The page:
Person-Centered Care: Overview, Strategies, and Standards
The person-centered care (PCC) approach has been gradually receiving more attention both in the academic and clinical fields of medicine. In general, this concept refers to the treatment that focuses on the patient as an individual with unique needs, wishes, and beliefs (Santana et al., 2017). The conceptual framework has demonstrated immense results in improving patient satisfaction, the quality of the provided services, and creating a supportive environment (Santana et al., 2017). From these considerations, many healthcare organizations are shifting toward the PCC approach, emphasizing the patients’ needs and values (Güney et al., 2021). The current paper examines the underlying principles of the PCC treatment, analyzes three prominent PCC strategies, and provides reflection thoughts on the framework.
Person-Centered Care Overview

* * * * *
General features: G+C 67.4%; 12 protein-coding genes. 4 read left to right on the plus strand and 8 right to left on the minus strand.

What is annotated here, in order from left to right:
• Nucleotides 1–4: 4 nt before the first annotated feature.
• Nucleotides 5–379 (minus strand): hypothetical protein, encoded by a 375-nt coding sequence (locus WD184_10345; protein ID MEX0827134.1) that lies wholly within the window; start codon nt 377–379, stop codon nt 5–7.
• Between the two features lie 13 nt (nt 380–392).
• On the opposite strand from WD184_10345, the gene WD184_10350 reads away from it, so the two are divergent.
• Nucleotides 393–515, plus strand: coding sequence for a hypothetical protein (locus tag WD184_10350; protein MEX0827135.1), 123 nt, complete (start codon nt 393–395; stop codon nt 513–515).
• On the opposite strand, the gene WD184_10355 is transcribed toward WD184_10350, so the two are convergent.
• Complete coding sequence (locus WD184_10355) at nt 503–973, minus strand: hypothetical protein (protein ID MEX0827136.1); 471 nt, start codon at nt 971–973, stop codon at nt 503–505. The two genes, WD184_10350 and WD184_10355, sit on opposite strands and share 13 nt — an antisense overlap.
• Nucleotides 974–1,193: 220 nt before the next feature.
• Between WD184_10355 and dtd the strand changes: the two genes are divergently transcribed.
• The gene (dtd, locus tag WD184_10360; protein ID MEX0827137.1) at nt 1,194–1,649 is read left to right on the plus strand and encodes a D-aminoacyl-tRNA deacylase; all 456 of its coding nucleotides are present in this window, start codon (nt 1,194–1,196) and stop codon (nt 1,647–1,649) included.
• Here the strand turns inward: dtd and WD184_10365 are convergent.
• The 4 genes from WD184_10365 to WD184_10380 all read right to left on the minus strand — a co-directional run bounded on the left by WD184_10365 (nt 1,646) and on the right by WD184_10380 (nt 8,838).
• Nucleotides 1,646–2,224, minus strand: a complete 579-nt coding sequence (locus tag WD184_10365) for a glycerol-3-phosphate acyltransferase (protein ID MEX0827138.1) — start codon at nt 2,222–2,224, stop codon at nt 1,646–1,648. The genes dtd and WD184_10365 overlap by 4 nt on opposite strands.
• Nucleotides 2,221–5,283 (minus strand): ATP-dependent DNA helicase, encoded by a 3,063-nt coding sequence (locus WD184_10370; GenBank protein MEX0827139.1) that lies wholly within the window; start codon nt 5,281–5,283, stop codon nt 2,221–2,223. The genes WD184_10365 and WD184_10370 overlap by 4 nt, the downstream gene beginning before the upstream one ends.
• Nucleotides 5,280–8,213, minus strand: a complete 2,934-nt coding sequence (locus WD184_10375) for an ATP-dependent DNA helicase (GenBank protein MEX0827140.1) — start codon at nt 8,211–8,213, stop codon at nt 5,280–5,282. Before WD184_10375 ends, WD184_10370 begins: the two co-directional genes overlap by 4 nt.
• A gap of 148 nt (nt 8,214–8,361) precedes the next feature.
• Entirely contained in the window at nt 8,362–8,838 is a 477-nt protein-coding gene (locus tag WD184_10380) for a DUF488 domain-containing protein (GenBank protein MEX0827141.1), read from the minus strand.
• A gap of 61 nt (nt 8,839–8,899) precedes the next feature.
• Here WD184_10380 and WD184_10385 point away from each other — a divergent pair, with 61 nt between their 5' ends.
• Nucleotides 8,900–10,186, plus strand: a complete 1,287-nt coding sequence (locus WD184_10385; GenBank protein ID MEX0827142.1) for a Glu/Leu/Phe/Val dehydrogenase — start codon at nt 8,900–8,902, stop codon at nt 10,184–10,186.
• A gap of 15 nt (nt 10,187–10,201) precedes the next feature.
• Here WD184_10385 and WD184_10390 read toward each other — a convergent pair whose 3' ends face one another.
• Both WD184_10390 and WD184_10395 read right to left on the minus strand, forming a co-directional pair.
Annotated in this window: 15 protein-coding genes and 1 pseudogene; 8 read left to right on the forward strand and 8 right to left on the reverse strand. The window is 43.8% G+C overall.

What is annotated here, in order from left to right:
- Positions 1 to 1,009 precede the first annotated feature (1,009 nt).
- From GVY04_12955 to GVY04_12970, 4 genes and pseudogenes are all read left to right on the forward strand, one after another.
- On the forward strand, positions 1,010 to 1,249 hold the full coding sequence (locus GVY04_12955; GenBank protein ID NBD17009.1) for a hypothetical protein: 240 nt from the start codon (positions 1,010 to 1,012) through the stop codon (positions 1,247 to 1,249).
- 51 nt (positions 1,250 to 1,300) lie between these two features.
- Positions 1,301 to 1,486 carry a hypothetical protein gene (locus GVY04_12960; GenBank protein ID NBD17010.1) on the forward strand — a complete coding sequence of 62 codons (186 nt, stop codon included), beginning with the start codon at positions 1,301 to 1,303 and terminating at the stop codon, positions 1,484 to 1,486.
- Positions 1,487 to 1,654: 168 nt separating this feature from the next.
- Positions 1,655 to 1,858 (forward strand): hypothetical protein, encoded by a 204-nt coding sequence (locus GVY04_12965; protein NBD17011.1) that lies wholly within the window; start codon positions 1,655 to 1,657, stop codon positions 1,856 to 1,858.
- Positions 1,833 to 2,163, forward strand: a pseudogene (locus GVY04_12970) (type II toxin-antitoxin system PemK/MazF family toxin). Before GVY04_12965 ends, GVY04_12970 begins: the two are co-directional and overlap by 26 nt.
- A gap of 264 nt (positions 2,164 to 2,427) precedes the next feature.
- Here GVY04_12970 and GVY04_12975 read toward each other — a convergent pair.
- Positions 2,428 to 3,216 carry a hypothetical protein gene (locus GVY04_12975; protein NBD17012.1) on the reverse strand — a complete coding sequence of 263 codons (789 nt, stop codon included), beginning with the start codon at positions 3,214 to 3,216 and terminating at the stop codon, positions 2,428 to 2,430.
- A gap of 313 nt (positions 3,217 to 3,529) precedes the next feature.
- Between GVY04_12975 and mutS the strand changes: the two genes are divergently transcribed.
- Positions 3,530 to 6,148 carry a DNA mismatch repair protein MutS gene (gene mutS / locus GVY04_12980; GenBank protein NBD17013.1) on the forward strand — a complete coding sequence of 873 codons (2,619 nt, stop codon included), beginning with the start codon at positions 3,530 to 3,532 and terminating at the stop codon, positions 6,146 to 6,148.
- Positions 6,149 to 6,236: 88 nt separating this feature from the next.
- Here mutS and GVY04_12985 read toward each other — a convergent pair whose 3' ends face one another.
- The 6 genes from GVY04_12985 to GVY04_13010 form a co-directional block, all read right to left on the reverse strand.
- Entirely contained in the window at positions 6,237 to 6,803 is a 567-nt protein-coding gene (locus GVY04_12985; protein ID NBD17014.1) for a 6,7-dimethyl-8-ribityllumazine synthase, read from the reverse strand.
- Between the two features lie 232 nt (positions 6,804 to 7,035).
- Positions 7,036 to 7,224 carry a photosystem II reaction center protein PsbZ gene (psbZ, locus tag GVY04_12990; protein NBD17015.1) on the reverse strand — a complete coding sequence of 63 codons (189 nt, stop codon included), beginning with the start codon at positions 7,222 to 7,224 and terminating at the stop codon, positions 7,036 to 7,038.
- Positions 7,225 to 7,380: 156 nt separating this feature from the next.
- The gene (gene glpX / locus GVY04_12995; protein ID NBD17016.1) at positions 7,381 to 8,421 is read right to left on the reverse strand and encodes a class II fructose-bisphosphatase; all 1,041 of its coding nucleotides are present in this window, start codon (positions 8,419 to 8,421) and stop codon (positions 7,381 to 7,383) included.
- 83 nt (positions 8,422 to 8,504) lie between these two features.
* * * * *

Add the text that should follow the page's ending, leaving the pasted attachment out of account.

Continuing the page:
As derived from the name, the most fundamental element of the PCC approach is an emphasis on the values and needs of the individual. While it was first titled ‘Patient-Centered Care,’ the new term better represents the core components of the framework and focuses on the unique personality of each individual (Moody et al., 2018). Canadian healthcare, in particular, has been focusing on the PCC approach over the last twenty years and is currently ranking PCC as the highest priority in treatment (Moody et al., 2018). Consequently, experts emphasize four primary process domains that are necessary for the PCC framework: cultivating communication, respectful care, engaging patients in treatment, and integration of care (Santana et al., 2017). These factors facilitate the nurse-patient relationship, improve the satisfaction of all stakeholders, and create a supportive environment in long-term care facilities (Santana et al., 2017). Ultimately, the PCC framework is a highly effective healthcare approach that is gradually becoming more prominent in Canada.